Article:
Controlling Temperature and Humidity During Your Grow

May 13, 2020

Environmental control is one of the most important basics to nail down in your grow. Fortunately, marijuana is comfortable around the same temperature and humidity that humans love. An easy way to check the temperature is by seeing how you feel—if you are too hot, your plants probably are, too. Although this method works generally, you will eventually want to dial in your humidity and temperature more accurately. You will definitely need a hygrometer/thermometer or two and, depending on where you live, you may need a humidifier or dehumidifier as well. In Missouri, a humidifier is required during the winter while a dehumidifier may be necessary during the summer months. 

Controlling Humidity

Controlling your humidity is necessary to prevent a host of problems. Out of control humidity can cause plants to have problems uptaking nutrients, decrease their speed of growth and even cause mold. You don’t want to spend months taking care of your precious plants only to crack them open and find that they have bud rot. Managing humidity well helps you avoid these problems before they ever start.

Marijuana likes different temperatures and humidity levels throughout its life. Seedlings prefer a warmer, more humid environment, with temperature and humidity gradually decreasing as the plant grows. Seedlings thrive in an environment with 75-85°F with about 70% relative humidity (RH). After a few weeks, the temperature can fall to 70-85°F with a lower humidity, around 40-60% RH. As the plant enters the bloom cycle, you want to keep an especially close eye on humidity and temperature, with temperatures between 65-80°F and about a 40-50% RH.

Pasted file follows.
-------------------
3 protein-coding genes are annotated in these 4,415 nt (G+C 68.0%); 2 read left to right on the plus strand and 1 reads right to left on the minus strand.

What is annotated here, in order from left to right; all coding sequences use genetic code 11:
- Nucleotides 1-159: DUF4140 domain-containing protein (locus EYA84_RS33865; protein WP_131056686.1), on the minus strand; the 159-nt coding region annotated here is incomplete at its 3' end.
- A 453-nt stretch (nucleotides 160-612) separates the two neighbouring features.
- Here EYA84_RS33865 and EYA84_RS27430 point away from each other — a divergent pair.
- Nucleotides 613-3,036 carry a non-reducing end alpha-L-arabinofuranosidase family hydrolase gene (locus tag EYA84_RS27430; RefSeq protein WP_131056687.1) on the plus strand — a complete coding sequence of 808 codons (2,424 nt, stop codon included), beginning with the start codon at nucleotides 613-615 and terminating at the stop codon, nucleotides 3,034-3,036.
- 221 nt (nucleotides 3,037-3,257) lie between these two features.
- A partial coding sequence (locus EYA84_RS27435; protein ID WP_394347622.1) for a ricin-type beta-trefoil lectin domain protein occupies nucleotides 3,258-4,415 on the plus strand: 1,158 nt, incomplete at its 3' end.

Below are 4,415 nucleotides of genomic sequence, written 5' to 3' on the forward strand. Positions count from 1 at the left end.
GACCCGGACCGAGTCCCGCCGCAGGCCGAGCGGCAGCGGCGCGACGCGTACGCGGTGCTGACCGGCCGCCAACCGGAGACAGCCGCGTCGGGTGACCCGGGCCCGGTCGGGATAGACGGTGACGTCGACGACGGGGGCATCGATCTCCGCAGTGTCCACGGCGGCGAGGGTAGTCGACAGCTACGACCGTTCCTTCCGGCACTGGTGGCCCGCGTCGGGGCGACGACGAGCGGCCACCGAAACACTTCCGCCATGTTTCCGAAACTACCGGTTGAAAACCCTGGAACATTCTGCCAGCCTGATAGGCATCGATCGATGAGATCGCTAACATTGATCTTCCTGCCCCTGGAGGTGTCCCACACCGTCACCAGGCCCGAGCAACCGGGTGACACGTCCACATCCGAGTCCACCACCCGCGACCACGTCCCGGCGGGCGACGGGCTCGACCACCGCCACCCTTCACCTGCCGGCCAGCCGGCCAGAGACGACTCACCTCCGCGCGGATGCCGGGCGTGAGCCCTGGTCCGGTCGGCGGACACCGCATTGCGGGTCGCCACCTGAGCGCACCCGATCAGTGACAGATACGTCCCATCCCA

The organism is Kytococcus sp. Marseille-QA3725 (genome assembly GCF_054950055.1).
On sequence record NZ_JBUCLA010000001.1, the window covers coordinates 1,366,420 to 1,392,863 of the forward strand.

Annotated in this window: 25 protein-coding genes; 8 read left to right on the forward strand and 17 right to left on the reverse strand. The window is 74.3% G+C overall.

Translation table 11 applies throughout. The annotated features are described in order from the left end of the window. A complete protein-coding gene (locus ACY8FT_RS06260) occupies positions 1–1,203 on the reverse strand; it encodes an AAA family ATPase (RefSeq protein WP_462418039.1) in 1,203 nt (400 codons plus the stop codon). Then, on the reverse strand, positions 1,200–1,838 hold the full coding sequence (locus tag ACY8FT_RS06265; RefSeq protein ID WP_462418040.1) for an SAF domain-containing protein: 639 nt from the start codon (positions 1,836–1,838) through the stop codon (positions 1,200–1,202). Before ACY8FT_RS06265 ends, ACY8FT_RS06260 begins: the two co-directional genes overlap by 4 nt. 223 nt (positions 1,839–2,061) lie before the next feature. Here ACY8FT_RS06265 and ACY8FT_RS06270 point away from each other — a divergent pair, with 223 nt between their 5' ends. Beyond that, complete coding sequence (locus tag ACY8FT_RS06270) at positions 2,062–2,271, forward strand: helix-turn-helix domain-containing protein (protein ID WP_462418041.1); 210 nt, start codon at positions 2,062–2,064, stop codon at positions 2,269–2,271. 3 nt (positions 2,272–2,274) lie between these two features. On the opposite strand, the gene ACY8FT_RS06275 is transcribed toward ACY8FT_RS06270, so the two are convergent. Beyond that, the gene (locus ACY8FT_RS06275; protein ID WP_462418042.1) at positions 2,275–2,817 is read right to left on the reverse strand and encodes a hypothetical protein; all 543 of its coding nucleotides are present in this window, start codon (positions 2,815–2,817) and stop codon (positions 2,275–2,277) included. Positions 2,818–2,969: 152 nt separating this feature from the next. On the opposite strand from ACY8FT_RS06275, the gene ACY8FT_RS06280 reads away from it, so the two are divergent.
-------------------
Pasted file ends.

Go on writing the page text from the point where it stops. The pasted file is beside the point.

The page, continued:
Controlling Humidity is Easy

Humidity can be controlled through humidifiers and dehumidifiers, depending on how you need your humidity regulated. If these are not available to you, you can raise humidity by misting your plants directly, although this should only be done as a last resort. 

How to Manage Temperature

Temperature can be controlled through several different factors. As we’ve mentioned before, LED lights produce less heat and are easier to manage than HPS lights. How you build your grow room plays a big role in temperature management, too. Your passive intake should be located at the bottom of your tent, drawing cool air in from the outside to circulate below the plants. Your inline fan and carbon filter should be located high above your plants, pulling the rising, hotter air outside the tent. Using one or two clip-on fans throughout your tent can also help keep plants cool and regulated. To have the perfect temperature at all times, you can even purchase a small air conditioner.